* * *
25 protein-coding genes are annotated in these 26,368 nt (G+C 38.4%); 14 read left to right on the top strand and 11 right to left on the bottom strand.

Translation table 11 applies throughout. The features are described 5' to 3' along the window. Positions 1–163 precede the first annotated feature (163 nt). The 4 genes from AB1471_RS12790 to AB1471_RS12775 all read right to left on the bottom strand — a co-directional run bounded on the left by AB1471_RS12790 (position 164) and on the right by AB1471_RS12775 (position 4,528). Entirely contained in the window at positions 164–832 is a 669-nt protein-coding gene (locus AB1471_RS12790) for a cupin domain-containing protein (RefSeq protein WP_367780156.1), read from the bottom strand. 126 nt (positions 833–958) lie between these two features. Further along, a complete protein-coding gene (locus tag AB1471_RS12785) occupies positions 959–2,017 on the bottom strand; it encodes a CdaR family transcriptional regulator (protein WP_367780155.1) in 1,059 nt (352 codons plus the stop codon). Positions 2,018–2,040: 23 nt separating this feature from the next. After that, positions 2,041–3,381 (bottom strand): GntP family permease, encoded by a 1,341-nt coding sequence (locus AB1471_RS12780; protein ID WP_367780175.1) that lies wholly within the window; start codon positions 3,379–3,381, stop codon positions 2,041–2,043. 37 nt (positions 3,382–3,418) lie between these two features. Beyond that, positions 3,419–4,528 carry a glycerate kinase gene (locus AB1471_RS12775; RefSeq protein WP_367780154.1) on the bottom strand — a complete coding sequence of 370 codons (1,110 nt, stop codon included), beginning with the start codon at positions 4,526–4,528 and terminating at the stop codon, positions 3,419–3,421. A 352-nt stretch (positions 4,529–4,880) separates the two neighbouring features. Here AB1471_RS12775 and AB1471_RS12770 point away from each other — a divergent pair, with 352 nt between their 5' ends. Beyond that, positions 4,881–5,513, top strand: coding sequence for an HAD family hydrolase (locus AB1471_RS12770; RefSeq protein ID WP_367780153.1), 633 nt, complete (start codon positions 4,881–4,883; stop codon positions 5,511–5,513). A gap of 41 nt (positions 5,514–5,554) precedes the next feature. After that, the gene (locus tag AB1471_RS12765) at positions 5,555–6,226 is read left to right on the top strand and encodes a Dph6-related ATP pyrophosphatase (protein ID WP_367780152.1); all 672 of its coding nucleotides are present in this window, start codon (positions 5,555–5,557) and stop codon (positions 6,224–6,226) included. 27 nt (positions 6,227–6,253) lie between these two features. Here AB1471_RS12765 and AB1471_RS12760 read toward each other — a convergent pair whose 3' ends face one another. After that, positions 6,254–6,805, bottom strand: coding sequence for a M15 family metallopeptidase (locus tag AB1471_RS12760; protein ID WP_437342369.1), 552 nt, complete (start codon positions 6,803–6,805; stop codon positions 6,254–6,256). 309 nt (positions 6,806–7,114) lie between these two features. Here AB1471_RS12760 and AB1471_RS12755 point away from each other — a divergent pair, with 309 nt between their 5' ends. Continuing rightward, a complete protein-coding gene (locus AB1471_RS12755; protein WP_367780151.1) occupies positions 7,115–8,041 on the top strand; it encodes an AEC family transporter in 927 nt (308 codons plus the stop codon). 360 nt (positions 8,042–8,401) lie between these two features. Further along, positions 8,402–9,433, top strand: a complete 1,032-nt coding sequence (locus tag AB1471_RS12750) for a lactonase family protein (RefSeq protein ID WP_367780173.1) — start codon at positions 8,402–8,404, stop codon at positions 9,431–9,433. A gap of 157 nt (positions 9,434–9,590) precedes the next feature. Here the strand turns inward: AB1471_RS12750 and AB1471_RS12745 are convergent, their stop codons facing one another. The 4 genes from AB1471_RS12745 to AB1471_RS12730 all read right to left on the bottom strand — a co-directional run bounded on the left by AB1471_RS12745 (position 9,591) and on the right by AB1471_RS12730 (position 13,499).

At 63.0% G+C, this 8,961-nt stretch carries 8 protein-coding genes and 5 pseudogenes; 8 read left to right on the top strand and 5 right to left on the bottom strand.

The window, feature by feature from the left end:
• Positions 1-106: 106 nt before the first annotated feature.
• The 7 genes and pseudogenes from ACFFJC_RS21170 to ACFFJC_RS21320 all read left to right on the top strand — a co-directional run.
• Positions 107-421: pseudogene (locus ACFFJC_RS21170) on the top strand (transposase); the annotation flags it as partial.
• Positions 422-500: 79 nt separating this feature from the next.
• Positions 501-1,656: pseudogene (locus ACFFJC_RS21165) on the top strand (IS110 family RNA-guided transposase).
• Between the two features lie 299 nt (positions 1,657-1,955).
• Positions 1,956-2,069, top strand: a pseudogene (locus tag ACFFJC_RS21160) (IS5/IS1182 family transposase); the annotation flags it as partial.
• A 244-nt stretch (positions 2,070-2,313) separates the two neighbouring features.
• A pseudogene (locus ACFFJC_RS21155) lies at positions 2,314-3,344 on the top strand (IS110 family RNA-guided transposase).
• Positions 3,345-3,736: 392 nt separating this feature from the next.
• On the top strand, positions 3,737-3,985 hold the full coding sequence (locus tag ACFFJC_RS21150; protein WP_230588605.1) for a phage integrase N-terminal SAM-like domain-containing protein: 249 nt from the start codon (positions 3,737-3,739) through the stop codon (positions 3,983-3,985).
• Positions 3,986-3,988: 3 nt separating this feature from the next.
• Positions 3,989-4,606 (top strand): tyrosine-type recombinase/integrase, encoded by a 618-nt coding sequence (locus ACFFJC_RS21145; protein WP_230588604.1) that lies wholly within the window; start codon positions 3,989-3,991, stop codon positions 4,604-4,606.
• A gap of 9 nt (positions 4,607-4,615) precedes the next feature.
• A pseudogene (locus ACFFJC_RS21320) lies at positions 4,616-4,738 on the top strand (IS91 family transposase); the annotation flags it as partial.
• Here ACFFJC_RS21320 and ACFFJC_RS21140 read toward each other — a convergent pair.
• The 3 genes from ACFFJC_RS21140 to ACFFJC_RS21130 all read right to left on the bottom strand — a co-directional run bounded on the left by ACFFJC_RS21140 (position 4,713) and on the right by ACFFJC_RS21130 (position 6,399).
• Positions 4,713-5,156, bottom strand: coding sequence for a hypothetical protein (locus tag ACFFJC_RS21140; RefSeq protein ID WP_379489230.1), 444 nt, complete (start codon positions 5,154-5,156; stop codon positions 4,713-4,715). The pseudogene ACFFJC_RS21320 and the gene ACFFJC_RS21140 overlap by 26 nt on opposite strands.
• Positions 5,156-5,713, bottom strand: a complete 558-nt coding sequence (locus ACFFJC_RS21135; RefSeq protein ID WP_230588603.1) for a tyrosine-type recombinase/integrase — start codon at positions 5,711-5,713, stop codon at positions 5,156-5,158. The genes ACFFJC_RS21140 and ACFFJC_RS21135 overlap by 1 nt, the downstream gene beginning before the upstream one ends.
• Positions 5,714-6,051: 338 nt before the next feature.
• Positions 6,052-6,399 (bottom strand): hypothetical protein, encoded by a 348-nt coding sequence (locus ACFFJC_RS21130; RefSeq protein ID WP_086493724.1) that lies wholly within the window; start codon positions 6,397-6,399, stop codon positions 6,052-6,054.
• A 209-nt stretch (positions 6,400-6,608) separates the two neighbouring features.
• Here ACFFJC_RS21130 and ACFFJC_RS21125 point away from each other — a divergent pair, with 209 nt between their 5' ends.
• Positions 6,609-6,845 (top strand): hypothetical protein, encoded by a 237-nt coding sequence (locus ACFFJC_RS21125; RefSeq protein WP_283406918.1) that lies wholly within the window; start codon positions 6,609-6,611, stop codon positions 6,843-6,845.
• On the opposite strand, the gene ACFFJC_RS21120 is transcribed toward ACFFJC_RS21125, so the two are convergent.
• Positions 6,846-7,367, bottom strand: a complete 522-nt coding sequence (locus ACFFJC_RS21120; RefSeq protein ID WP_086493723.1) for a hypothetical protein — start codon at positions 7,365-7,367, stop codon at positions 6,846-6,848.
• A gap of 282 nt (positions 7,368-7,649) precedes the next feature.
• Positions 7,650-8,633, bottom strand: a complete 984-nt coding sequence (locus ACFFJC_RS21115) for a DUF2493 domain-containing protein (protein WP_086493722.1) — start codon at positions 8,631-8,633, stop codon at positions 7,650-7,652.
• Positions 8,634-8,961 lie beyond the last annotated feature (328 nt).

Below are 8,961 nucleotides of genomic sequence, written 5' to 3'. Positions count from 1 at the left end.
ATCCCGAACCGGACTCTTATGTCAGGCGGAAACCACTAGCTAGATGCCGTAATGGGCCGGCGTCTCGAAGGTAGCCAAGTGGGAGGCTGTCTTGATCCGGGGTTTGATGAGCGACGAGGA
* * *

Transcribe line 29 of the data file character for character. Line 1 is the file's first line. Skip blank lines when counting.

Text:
• On the opposite strand, the gene ACFFJC_RS21120 is transcribed toward ACFFJC_RS21125, so the two are convergent.